Poetry by Laura Tavasse
what to say on a grave
a cheap pink plastic rose and I
board the train.
(he would have liked that)
I sit on the concrete behind his
bawling by the hibiscus,
ants crawling up my skirt.
‘good to see you’? ‘nice to see you again’?
even ‘see you soon’ sounds
wrong. I put a stone on that stupid flower.
hey, I say to that ridiculous patch of
between foggy clouds. I really like you,
I say with that phone voice people use
with others around, even though it’s
for the commuting crowd.
how to talk to a dead
without making it sound like
self-pity? missed connections?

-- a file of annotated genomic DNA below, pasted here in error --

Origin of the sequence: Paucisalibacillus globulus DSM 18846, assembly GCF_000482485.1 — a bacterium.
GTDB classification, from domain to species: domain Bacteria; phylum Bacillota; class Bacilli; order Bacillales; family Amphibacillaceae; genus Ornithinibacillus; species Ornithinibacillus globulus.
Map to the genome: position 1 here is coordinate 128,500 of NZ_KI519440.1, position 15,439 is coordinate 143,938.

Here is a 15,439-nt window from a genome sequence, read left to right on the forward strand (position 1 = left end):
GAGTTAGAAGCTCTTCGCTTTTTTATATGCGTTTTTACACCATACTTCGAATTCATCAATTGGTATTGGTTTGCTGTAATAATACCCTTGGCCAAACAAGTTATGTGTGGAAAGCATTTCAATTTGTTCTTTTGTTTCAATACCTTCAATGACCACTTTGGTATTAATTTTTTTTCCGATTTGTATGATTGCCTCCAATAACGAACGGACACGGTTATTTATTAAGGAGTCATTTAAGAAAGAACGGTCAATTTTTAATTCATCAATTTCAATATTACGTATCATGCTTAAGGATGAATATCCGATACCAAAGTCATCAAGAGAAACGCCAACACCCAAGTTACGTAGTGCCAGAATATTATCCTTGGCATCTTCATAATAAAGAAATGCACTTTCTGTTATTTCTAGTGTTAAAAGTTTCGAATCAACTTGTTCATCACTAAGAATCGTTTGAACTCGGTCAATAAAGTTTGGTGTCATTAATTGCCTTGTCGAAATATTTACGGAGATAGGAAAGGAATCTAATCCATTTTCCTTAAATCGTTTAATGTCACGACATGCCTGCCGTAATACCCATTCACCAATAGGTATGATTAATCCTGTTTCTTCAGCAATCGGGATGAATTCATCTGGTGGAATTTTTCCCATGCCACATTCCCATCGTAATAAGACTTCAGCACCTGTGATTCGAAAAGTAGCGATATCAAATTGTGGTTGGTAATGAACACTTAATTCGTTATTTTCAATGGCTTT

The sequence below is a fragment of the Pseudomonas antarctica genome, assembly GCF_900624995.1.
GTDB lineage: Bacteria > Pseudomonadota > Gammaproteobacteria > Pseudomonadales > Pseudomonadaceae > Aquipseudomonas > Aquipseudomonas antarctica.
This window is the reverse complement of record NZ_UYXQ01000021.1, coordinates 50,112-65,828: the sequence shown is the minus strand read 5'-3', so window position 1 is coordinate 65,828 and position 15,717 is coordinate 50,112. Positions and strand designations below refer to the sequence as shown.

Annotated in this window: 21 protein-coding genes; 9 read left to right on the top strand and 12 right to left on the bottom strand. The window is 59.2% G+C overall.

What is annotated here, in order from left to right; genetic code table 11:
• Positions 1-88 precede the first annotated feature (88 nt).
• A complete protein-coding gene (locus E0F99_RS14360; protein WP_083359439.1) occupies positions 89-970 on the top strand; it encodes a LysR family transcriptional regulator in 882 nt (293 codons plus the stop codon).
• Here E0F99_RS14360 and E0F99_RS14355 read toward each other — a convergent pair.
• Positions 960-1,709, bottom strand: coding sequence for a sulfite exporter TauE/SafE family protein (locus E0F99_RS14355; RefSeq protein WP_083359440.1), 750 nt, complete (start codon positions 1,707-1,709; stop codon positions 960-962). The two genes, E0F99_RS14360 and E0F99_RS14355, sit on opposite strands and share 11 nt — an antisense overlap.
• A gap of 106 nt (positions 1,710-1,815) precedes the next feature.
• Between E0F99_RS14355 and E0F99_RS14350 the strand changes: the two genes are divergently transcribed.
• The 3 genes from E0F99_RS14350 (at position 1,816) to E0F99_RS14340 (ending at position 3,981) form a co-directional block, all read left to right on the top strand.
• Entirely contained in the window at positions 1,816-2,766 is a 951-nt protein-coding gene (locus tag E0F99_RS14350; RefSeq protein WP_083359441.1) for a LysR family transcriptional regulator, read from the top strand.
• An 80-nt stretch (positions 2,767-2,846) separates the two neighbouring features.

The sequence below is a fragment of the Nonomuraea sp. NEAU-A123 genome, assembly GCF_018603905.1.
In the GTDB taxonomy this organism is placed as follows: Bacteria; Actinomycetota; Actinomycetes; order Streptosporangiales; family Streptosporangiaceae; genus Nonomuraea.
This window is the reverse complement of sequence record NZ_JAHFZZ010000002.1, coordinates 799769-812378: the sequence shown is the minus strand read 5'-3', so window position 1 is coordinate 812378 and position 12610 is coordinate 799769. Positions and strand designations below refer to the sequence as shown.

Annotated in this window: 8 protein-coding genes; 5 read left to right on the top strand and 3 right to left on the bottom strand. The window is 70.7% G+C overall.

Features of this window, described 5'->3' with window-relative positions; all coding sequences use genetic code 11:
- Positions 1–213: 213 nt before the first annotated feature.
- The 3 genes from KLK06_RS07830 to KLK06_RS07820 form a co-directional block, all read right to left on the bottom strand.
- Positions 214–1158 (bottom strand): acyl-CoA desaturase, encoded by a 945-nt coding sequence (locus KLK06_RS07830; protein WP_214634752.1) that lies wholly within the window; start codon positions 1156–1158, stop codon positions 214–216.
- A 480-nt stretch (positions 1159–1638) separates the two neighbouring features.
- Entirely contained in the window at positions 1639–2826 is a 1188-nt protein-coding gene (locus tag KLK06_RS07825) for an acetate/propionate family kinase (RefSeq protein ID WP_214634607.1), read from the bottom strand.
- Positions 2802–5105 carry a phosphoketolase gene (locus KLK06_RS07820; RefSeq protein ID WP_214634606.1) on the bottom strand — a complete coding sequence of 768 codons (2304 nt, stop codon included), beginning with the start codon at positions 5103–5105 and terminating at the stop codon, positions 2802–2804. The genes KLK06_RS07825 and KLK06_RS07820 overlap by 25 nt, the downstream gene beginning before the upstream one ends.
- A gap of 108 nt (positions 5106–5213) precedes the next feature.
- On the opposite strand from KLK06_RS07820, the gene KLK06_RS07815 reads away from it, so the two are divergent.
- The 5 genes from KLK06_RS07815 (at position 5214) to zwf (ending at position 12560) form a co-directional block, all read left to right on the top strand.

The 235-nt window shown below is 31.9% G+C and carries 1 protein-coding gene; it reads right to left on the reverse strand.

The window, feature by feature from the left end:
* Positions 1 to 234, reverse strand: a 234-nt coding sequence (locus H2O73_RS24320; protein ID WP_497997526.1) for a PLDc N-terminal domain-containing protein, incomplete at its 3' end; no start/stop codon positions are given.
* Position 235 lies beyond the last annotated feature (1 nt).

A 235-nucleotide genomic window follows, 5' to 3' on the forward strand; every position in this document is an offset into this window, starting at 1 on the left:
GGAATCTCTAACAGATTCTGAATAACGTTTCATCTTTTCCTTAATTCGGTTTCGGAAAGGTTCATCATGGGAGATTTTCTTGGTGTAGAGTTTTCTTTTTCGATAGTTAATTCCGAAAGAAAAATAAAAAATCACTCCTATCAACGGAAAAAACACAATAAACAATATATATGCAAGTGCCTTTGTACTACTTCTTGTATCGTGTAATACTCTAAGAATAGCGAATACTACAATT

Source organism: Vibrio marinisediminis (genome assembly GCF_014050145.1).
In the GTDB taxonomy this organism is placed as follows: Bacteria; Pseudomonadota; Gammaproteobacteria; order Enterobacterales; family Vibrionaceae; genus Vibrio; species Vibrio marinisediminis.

thanks for your time, I say to the concrete.
fuck you, I say to the sky.
Laura Tavasse (she/her) was born in Vienna and spends her days fighting the printer, not practicing the piano, and waving at security cameras. Her poems can be found at Burning House Press, Moonchild Magazine, Bonnie’s Crew, Milk + Beans, Nightingale and Sparrow, Mookychick and Pulp Poets Press.